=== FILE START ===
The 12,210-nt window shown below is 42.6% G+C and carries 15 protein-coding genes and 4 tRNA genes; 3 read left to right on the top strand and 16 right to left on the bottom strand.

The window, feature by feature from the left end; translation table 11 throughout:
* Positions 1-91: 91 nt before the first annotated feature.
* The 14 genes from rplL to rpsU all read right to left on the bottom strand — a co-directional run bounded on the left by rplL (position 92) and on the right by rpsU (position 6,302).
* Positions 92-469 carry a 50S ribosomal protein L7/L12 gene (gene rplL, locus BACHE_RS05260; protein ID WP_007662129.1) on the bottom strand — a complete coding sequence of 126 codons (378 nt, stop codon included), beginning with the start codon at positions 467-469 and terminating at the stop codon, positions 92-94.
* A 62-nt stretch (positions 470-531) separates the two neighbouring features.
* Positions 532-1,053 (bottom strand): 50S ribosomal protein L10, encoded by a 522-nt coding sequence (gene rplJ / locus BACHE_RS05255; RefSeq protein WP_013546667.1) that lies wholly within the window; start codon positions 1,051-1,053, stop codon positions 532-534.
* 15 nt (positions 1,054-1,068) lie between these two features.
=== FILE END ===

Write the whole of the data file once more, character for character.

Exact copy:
The 12,210-nt window shown below is 42.6% G+C and carries 15 protein-coding genes and 4 tRNA genes; 3 read left to right on the top strand and 16 right to left on the bottom strand.

The window, feature by feature from the left end; translation table 11 throughout:
* Positions 1-91: 91 nt before the first annotated feature.
* The 14 genes from rplL to rpsU all read right to left on the bottom strand — a co-directional run bounded on the left by rplL (position 92) and on the right by rpsU (position 6,302).
* Positions 92-469 carry a 50S ribosomal protein L7/L12 gene (gene rplL, locus BACHE_RS05260; protein ID WP_007662129.1) on the bottom strand — a complete coding sequence of 126 codons (378 nt, stop codon included), beginning with the start codon at positions 467-469 and terminating at the stop codon, positions 92-94.
* A 62-nt stretch (positions 470-531) separates the two neighbouring features.
* Positions 532-1,053 (bottom strand): 50S ribosomal protein L10, encoded by a 522-nt coding sequence (gene rplJ / locus BACHE_RS05255; RefSeq protein WP_013546667.1) that lies wholly within the window; start codon positions 1,051-1,053, stop codon positions 532-534.
* 15 nt (positions 1,054-1,068) lie between these two features.